|YOUDIM, KURESH - KINGS COLLEGE LONDON
Submitted to: Book Chapter
Publication Type: Book / Chapter
Publication Acceptance Date: 7/1/2002
Publication Date: 7/1/2003
Citation: Youdim, K.A., Joseph, J.A. 2003. Phytochemicals and brain aging: a multiplicity of effects. Book Chapter.
Interpretive Summary: not needed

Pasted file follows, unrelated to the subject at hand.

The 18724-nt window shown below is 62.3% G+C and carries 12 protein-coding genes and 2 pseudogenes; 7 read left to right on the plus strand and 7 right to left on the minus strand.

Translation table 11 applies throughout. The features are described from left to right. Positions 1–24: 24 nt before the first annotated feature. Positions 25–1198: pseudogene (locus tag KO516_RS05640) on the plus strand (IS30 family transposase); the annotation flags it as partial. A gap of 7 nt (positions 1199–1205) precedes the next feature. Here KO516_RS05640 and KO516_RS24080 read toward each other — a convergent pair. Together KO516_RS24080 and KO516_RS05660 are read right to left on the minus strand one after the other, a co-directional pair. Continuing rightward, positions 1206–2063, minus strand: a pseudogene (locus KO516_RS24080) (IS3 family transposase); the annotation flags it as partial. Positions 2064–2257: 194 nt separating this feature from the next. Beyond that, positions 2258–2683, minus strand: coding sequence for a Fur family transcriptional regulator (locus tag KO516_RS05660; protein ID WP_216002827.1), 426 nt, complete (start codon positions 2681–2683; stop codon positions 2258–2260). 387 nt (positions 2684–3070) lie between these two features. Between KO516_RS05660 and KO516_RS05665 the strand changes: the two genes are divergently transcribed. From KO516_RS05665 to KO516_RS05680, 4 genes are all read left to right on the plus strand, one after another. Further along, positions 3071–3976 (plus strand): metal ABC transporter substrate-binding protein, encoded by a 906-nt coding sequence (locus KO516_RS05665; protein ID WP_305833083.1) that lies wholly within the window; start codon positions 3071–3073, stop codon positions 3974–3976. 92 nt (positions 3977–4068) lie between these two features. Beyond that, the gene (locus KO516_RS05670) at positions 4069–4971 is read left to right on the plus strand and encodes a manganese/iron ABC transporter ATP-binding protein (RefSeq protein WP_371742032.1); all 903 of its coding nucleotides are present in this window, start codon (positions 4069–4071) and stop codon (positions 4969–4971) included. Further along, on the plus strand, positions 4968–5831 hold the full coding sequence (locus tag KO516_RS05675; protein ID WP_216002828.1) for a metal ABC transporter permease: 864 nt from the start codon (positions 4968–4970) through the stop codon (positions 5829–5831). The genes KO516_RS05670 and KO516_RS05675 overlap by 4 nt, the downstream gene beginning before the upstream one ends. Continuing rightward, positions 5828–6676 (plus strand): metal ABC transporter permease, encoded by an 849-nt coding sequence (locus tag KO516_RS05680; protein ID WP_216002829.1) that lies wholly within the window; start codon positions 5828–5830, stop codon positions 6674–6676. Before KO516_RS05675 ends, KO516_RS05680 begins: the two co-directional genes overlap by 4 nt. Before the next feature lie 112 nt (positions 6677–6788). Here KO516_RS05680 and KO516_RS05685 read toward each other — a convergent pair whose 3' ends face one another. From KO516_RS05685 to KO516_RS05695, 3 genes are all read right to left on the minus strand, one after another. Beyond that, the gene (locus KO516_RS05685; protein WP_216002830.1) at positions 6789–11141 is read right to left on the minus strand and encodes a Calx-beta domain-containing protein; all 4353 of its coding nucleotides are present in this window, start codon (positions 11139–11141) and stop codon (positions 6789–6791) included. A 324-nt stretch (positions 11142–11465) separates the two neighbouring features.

Technical Abstract: At the present time, for some neurodegenerative disorders there is very little in the form of treatment and what treatments are available are only effective for a short period and are often associated with debilitating side effects. Current drug therapy does not address the progressive nature of many of these diseases, and ultimately the patient becomes severely disabled and requires nursing/hospital care. In light of this it appears essential that novel strategies with potential to delay the onset or even prevent the manifestation of certain processes believed to contribute to neurological dysfunction be developed. As such renewed attention is being paid to the application of flavonoids commonly found in fruits, vegetables, and beverages such as tea and wine. The findings from these studies highlight their ability to afford neuroprotection, yet evidence of direct action within the brain is lacking. Only a few studies to date have reported that flavonoids localize within the brain. Although further studies are clearly required to support these findings, a more cautious approach must also be taken when attempting to elucidate potential mechanisms of action. Although use of the native flavonoid in in vitro studies has some relevance to the in vivo scenario, the application of the predominant in vivo physiological metabolites that enter the circulation will undoubtedly prove more fruitful in examining possible mechanisms of action.